Dialogue treselegant intitule le Peregrin, traictant de lhonneste et pudicq amour concilie par pure et sincere vertu.

Paris, Jehan Petit, 1540.

£9,750

8vo. ff (xii) 327, (lacks last, blank). Lettre Bâtard. Title in red and black, small woodcut white on black criblé initials, 3 charming woodcut illustrations introducing each book, bookplates of Camille Aboussouan, on pastedown and fly (the second engraved by Belmer). Title slightly dusty, mostly light age yellowing, cut a little close at head, a few headlines fractionally shaved. A very good, clean, copy in early 19th-century blue straight-grained morocco gilt, by C. Smith with his ticket on fly, covers gilt ruled to panel design, spine with gilt ruled raised bands, all edges gilt extremities slightly rubbed.

Rare, beautifully printed and illustrated popular edition of Francois Dassi’s French translation of Caviceo’s ‘Libro del Peregrino’, first published in the author’s native Parma in 1508, and remarkably popular, both in Italy and France, where it went through more than twenty editions during the following fifty years, though it has not been reprinted in its entirety since 1559, perhaps due to its robust attitude to physical love. Caviceo introduces his romance with the appearance of Boccaccio’s shade who praises the book’s dedicatee, Lucrezia Borgia; unsurprisingly the Peregino is full of echoes of Boccaccio’s writings, and is also imbued with the atmosphere of the Ferrarese court of Ercole I d’Este which Caviceo knew well. He appears also to have used Colonna’s Hypnerotomachia as a model, as the Peregrino similarly contains a multiplicity of digressions on a diverse range of subjects in a Latinate prose full of classical allusions.

As the title suggests much of the romance is concerned with travel, based on the author’s own experiences, including voyages to the Middle East, Mount Sinai and Cyprus. These adventures often serve as a pretext for a display of humanist erudition, courtly speeches, with disquisitions on natural philosophy and neo-platonic theories of love. A good deal of the work is comic, sometimes unsubtle, as in the episode when Peregrino steals, via a sewer, into what he believes is his ladies chamber only to discover, at a critical moment, that he entered a neighboring house and is in the wrong bed. All these disparate elements are woven into the story of Peregrino, an ardent lover, who after many trials on behalf of his love Ginevra, eventually wins her hand, only to witness her death shortly after the birth of her first child.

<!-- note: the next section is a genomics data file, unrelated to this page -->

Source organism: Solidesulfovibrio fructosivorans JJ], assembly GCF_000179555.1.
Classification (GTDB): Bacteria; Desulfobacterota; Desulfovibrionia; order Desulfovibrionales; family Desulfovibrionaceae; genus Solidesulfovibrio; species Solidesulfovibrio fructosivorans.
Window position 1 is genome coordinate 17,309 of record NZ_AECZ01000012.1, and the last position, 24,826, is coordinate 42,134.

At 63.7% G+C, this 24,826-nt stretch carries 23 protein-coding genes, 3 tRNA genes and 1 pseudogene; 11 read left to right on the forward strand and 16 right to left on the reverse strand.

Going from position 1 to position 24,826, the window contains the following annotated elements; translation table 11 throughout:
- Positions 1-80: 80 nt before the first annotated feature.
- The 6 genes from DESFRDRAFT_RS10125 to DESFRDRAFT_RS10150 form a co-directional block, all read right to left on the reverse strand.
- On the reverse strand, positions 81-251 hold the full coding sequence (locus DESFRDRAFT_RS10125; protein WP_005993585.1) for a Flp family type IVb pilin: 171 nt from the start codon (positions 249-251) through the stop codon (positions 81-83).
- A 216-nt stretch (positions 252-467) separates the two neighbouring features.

The story is innovative firstly in its narrative technique, the entire story is told by the hero’s shade and is in the first person, (much of the book is composed of dialogue) and secondly in its inclusion of a host of famous contemporaries in his fictional narrative, some recently dead, but most still living at publication. It is therefore quite surprising that the work was so popular in France where few of this gallery of local figures would have been known to its readers. The book was translated into French by Francois Dassi, a lawyer and secretary to Henri d’Albert king of Navarre. The first French edition appeared in 1527, at a time when there was considerable interest in France for all things Italian. Dassi made no attempt to modify the passages of the original which deal with specifically Italian figures, and his translation is complete and faithful.

Like the Fairfax Murray copy, this copy lacks the final leaf, ‘probably blank’. This Paris edition appears to have been shared by many printers, P. Sargent (BL copy), F. Gilbert (Fairfax Murray copy), A. Lotrian (BNF copy) as well as Jean Petit, all of which are extremely rare; we have not found a copy of the Petit imprint recorded online.

BM STC Fr. 16C p. 345, under Peregrino, (variant imprint). Fairfax Murray French, I 80 (variant imprint). Brunet I, 1701 (other editions).

L1289

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